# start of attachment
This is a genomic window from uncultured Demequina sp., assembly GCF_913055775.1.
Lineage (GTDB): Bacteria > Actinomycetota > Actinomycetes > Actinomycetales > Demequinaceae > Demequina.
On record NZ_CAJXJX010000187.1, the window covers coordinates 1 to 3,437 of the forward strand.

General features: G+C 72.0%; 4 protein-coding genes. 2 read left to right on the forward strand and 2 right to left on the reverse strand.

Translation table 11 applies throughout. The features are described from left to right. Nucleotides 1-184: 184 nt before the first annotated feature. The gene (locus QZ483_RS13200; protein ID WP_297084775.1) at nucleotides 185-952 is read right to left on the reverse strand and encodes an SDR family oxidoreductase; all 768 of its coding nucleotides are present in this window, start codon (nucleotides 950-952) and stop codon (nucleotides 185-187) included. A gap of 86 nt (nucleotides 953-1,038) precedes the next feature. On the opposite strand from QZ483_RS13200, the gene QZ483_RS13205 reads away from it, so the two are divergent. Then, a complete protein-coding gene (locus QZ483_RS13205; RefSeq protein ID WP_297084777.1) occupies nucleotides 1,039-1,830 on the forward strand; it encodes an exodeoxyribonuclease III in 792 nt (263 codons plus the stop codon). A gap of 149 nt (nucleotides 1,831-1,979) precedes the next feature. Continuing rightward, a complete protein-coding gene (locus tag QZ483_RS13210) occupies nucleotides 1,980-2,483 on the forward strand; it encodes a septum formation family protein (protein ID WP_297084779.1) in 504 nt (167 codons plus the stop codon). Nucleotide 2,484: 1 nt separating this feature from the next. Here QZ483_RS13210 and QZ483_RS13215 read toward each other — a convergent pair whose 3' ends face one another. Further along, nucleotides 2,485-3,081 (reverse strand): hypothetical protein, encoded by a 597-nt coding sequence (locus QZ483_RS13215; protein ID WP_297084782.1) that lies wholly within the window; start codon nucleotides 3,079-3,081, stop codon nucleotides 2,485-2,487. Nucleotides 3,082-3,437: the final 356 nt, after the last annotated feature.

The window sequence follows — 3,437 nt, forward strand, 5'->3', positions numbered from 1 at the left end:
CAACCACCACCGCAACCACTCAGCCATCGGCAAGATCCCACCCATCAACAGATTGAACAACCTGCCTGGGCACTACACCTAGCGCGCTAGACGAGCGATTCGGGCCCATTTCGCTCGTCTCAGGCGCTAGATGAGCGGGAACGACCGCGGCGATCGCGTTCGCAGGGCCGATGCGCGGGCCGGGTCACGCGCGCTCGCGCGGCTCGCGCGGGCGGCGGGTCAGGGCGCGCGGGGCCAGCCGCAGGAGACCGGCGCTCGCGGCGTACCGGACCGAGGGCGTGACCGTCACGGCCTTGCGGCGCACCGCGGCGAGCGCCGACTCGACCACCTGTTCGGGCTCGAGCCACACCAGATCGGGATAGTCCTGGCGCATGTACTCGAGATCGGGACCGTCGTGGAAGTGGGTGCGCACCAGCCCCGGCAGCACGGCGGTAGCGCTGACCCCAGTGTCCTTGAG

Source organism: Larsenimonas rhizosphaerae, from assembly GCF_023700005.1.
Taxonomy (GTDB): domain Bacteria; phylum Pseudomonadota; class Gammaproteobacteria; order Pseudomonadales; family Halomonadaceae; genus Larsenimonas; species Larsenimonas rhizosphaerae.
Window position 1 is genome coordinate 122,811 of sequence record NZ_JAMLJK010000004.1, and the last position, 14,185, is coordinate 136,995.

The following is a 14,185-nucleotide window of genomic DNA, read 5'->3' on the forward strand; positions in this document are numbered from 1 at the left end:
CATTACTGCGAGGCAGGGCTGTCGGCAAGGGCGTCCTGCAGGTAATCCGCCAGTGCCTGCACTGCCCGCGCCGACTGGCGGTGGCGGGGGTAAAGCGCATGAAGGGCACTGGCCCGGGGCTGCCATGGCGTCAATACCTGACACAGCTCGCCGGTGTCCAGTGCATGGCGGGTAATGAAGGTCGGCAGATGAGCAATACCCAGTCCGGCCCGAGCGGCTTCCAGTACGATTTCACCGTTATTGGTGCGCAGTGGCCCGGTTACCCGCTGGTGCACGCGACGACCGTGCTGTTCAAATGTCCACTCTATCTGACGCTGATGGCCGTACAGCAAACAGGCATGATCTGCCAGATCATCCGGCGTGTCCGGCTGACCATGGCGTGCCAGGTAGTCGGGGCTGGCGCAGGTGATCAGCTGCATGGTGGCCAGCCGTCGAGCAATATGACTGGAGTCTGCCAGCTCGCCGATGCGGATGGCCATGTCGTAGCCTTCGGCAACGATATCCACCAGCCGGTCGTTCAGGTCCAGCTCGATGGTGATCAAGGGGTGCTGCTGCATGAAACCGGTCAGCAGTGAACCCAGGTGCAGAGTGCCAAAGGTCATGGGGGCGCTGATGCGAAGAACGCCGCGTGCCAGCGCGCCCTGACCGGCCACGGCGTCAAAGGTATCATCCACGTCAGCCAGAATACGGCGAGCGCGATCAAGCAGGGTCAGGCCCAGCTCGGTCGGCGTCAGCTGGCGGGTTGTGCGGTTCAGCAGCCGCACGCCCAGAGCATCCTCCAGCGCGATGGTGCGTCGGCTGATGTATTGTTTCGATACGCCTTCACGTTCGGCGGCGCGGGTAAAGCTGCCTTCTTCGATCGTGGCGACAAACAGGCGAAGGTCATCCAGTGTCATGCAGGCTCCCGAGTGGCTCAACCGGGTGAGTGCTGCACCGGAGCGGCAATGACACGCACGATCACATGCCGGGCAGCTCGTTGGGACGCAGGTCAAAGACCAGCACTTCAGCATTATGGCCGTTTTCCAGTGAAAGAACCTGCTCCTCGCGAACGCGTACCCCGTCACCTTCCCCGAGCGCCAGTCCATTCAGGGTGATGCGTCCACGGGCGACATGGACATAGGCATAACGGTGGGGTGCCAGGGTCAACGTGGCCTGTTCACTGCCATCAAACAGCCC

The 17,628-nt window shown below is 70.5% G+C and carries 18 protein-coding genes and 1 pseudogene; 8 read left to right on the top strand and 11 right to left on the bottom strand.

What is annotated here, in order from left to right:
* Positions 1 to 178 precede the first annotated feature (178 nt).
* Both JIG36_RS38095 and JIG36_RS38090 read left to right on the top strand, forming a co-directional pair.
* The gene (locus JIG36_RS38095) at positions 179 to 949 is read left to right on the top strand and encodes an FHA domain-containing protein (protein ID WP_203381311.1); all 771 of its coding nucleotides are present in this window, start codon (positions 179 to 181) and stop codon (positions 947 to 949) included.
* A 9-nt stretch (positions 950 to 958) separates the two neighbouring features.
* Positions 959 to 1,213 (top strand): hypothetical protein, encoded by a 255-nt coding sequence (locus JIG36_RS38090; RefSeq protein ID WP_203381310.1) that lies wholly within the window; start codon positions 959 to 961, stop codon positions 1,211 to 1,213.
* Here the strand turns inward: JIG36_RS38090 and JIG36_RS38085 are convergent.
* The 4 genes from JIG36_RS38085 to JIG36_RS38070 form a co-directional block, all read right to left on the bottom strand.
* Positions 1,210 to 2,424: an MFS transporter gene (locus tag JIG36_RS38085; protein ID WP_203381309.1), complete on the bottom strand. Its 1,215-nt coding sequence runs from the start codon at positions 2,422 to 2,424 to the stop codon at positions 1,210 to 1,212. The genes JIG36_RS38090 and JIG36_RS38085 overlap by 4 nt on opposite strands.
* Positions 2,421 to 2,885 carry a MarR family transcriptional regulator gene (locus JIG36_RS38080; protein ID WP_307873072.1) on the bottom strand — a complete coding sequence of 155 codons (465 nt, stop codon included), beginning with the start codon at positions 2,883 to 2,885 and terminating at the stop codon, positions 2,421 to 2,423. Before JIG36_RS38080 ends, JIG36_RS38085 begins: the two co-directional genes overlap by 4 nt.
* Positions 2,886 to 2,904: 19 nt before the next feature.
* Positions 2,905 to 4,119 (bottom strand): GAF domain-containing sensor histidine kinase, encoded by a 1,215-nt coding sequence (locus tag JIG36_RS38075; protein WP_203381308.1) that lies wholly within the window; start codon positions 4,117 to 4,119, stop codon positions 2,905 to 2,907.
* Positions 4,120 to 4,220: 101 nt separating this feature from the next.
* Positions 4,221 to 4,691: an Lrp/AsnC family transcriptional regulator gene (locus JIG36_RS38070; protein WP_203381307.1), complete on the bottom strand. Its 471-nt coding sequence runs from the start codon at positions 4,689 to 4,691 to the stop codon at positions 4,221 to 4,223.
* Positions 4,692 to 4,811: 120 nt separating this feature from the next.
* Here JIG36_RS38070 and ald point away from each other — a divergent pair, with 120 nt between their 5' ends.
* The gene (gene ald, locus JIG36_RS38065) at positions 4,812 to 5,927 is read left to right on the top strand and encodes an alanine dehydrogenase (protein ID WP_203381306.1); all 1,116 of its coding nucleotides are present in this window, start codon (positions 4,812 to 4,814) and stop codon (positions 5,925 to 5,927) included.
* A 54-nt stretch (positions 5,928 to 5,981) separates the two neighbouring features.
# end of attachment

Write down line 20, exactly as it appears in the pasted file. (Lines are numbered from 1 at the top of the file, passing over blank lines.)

* Here the strand turns inward: JIG36_RS38090 and JIG36_RS38085 are convergent.